Absolutely Susan! There is a correlation between an overweight person losing weight and an improvement in health, and I would like to add a variation to that fact. People can be fat or slim and have metabolic syndrome, which is one or more of the following: diabetes, heart disease, hypertension, dementia, cancer. And one’s metabolic profile is the predictor used by the medical profession for the diseases of metabolic syndrome. Such profile is a cluster of five chronic conditions: obesity, diabetes, lipid problems such as low HDL and high triglycerides, hypertension, and cardiovascular (heart) disease. Now, and here’s the kicker: one’s chances of having an abnormal (sick) metabolic profile are doubled by being overweight. That said, the metabolic profile of 20% of thin people in the US is a sick one.
    All the above is from Dr. Robert Lustig’s fabulous book: Fat Chance. But the main thing that Robert Lustig,stands to learn from Susan Thompson is critical: That one can indeed Bright Line sugar, and in fact, doing so is critically necessary for anyone who wants to lose weight and can’t.

    Reply ·
  15. Sharon

    I love listening to your vlogs! They give me so much hope. I haven’t yet done a boot camp or home program but I intend to. I think I”m just trying to build up the courage to start and know I can see it through and be successful. So many things in the past haven’t worked for me. I don’t want to fail again.

    Reply ·
    1. Sherry

      Sharon, I was where you are at one time. My thought for you is, if you keep putting it off, it won’t happen. Just do it!!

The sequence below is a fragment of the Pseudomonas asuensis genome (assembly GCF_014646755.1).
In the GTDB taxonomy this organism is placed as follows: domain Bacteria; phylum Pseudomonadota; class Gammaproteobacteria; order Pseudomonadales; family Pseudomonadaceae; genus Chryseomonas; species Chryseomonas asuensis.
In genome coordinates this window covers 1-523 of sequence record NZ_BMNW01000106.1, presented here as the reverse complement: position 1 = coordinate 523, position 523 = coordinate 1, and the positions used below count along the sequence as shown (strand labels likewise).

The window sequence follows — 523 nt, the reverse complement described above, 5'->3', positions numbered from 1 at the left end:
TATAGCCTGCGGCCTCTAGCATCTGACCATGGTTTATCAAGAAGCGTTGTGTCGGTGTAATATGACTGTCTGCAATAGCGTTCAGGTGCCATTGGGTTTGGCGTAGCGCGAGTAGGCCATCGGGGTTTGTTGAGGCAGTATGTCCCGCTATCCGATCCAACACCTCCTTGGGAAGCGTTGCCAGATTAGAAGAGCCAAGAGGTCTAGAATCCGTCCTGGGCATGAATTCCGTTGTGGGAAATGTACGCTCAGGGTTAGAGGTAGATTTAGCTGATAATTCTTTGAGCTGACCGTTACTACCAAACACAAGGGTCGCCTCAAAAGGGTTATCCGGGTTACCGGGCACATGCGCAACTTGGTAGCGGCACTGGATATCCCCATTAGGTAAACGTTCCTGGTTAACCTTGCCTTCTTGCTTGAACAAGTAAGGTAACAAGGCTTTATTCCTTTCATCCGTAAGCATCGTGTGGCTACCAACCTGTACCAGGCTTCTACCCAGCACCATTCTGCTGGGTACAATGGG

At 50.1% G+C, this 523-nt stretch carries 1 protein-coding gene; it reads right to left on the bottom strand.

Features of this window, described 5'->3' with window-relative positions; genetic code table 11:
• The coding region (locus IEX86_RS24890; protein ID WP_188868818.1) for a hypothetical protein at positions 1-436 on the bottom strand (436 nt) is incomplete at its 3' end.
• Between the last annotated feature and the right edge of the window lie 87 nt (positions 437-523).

Sorry to be so blunt.

      Reply ·
  16. Judi M

    Happy, Thin and Free is a phrase that originated in Overeaters Anonymous years ago. Because Susan has a history with OA, I assume that is where she coined it from. In OA we believe sugar and flour are the sources of our addiction to food. There is no formal food plan to follow, that is why I was happy to see that Susan has defined a food plan to help those who really want to eliminate the triggers. Remember, stay in the day and one day at a time and you will be happy, thin and free.

    Reply ·
  17. Stacey Stokes

    This was a great blog. It’s the first time I really understood what the course was about (I haven’t taken it yet) and now I’m even more eager to do it. Now I know I’ll go into it with the correct focus. Super helpful. Thank you.

    Reply ·
  18. Stephanie

    Why do you say that cacao is addictive? Are you referring to the caffeine/theobromine content?

    Reply ·
  19. Esmarie Cooper

    Thanks Susan, great answer to the question of Brooke. As always, very informative and always something to learn and apply to my bright line journey. Have a super duper BL day. Love and hugs to you and your great team.

    Reply ·
  20. Carola

    Yess…how can i get the home study course, because i am from germany ?

    Reply ·
    1. kristie smith

      home study course.

      Reply ·
      1. Helen Roberts

        Why isn’t there any info re: the Home Study Course, i.e. cost, duration, etc.? I am
        asking for those who have asked me. I am a BLE member and couldn’t be happier!!
        Love the program and Susan even more!!!

        Reply ·
  21. Betty

    What is this home study course about. I want to know. It sounds like I might be interested in it.

    Reply ·
  22. Gail

    WOW! I loved your focus and ability to communicate the program. I think, like Brooke, that we are “all over the place” trying to incorporate too much too soon. Thanks for the re-focus and your great ability to present it.

    Reply ·
  23. Jayne Del Rio